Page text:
Other than that not sure I see many steps. Home-sharing or airplay simply need to be enabled on both devices once and then it's good to go.

  • Chuck Gray Level 1 (15 points)

    I'm not sure why you would say Macs don't need a lot of protection. A visible router on the local cable system is a big flashing sign to attract hackers and worse. It doesn't take a lot of technique these days to get by a router and start on the machines behind it, so why make it easy for them?


    As far as the need for a net connection to run Homesharing, the Apple tech said it was required by iTunes or Homesharing wouldn't work. If you try to do it offline, it will tell you that the ID failed verification and Homeshare couldn't proceed. I verified this myself.


    But this AppleID requirement doesn't make sense in the larger picture, not even a little bit. If I have all these devices active on my home network, why would I need a live net connection and an AppleID to "authorize" them to talk to each other? Both the AppleTV and my iMac require my Airport Express password to use the network in the first place, so why the AppleID? They could simply allow Homesharing once each device is let into the home network. The extra step of entering an AppleID and related password, and then verifying that password against their servers is unneccessary. I have iTunes playing my music over the network with no AppleID necessary, so needing the ID to play a video is kind of strange.



    By "too many steps", I just meant all the gyrations I went through to try mirroring (which is a failure unless one wants to use their HDTV as a monitor) and to figure out that Homesharing didn't work, and then getting to Airplay, all just to stream a simple video over a network that both devices were already communicating with. Then I have to change my media files to a container spec that iTunes is comfortable with. Too much extra shenanigans to make it easy.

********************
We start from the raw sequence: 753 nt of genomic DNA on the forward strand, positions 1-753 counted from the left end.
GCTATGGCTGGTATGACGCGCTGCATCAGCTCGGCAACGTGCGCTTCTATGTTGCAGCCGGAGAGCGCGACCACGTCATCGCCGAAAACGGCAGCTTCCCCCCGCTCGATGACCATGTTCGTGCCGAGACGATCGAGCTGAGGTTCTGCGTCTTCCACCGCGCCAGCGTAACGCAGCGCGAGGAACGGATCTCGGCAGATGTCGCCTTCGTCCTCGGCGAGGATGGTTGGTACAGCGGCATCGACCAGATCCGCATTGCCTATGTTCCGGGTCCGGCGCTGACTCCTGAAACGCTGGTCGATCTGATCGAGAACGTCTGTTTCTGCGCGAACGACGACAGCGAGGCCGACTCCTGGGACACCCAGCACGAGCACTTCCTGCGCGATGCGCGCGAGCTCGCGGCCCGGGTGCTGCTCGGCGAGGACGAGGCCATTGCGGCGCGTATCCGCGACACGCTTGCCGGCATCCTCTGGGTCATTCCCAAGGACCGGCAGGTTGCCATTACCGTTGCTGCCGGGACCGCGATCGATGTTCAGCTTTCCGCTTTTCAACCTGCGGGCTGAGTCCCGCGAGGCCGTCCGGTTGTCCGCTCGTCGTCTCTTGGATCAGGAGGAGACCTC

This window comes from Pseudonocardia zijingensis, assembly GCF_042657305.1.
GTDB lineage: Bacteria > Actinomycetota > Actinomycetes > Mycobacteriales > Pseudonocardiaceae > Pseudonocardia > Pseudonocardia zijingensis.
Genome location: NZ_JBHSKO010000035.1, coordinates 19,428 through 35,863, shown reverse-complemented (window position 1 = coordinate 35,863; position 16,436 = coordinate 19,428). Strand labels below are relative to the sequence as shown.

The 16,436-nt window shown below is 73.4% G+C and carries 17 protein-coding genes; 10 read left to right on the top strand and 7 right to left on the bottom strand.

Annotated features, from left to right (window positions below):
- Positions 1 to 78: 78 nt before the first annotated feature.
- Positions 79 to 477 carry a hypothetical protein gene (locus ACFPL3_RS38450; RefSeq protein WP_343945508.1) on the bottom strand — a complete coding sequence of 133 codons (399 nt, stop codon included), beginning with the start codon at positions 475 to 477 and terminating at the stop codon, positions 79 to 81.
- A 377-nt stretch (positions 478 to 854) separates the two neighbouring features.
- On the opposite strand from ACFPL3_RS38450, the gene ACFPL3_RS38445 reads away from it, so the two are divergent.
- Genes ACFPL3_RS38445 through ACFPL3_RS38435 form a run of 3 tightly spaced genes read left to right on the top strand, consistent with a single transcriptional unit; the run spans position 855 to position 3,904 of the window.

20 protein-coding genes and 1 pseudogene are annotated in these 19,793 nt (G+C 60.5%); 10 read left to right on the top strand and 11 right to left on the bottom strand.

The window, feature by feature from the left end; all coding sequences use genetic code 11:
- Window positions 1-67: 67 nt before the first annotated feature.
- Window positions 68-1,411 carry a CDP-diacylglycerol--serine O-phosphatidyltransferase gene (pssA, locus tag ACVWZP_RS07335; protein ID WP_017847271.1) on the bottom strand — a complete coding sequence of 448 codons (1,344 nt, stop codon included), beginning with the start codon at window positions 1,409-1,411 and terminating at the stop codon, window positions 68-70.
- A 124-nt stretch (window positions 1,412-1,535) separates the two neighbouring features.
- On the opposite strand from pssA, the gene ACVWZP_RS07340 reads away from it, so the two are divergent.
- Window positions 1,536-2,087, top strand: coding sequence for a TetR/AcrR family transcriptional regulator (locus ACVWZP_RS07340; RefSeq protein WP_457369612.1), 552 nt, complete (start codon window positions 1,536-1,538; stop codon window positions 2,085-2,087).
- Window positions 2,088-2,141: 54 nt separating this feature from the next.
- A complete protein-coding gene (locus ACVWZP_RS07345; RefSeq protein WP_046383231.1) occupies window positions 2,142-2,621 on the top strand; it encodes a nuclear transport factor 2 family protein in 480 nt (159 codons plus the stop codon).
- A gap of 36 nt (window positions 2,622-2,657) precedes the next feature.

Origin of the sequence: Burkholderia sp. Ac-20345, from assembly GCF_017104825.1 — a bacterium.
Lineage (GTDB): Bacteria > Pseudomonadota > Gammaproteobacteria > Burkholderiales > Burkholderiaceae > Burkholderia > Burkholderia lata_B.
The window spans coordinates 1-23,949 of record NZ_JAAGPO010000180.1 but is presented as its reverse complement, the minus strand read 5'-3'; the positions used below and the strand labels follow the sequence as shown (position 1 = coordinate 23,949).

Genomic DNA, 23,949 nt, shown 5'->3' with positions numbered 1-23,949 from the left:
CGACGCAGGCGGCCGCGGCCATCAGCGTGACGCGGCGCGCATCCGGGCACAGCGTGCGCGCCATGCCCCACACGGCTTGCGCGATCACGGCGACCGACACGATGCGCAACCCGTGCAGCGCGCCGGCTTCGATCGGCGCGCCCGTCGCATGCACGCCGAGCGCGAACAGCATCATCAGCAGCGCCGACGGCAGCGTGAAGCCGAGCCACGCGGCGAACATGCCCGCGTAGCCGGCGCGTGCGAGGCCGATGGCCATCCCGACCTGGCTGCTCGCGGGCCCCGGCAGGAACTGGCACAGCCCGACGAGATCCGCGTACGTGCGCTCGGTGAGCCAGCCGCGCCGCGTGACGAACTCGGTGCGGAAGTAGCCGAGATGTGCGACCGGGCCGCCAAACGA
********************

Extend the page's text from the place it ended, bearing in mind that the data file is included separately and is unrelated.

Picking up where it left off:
AppleTV will work for streaming when can I plug it in my network, and using Rendezvous (or whatever) it can see my iMac, the iMac can see the AppleTV, and I can simply drag a video file to the AppleTV, or a folder full of files, and then set up my queue with the remote. Everything else until this happens is a waste of time.

  • vazandrew Level 6 (17,981 points)

    Yes the router should have encryption but firewall isn't necessarily needed. Macs have other security built-in.


    That is simply untrue. It needs a verification but not an active connection once that has taken place. I have set it up for people, and the actual home-sharing process is over the local network. Unless you have iTunes content it doesn't need a further connection.


    Once you have setup home-sharing it is done, the connection will occur automatically when the other devices are active.


    There are apps available if you don't want to waste time converting files or simply drag and drop/stream to the device.